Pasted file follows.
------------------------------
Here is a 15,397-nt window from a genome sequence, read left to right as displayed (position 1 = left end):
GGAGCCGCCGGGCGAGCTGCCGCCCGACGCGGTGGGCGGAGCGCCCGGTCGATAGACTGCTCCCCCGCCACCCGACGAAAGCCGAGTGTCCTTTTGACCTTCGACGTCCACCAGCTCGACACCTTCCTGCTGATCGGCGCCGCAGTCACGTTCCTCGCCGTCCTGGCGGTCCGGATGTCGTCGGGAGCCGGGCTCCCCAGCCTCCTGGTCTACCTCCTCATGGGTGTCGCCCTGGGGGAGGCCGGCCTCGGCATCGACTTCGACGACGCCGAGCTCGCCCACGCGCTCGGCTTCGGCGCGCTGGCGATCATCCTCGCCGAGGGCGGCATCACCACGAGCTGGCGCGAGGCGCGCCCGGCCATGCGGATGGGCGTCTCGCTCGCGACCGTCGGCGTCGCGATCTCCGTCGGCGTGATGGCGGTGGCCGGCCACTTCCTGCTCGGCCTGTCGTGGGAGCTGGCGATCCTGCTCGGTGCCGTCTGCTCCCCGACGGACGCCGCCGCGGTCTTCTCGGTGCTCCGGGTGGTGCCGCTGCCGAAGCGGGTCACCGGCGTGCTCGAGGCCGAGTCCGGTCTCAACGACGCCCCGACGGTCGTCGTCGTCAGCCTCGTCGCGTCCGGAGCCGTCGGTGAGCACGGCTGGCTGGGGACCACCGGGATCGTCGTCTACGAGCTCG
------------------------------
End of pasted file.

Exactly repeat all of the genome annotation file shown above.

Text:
Here is a 15,397-nt window from a genome sequence, read left to right as displayed (position 1 = left end):
GGAGCCGCCGGGCGAGCTGCCGCCCGACGCGGTGGGCGGAGCGCCCGGTCGATAGACTGCTCCCCCGCCACCCGACGAAAGCCGAGTGTCCTTTTGACCTTCGACGTCCACCAGCTCGACACCTTCCTGCTGATCGGCGCCGCAGTCACGTTCCTCGCCGTCCTGGCGGTCCGGATGTCGTCGGGAGCCGGGCTCCCCAGCCTCCTGGTCTACCTCCTCATGGGTGTCGCCCTGGGGGAGGCCGGCCTCGGCATCGACTTCGACGACGCCGAGCTCGCCCACGCGCTCGGCTTCGGCGCGCTGGCGATCATCCTCGCCGAGGGCGGCATCACCACGAGCTGGCGCGAGGCGCGCCCGGCCATGCGGATGGGCGTCTCGCTCGCGACCGTCGGCGTCGCGATCTCCGTCGGCGTGATGGCGGTGGCCGGCCACTTCCTGCTCGGCCTGTCGTGGGAGCTGGCGATCCTGCTCGGTGCCGTCTGCTCCCCGACGGACGCCGCCGCGGTCTTCTCGGTGCTCCGGGTGGTGCCGCTGCCGAAGCGGGTCACCGGCGTGCTCGAGGCCGAGTCCGGTCTCAACGACGCCCCGACGGTCGTCGTCGTCAGCCTCGTCGCGTCCGGAGCCGTCGGTGAGCACGGCTGGCTGGGGACCACCGGGATCGTCGTCTACGAGCTCG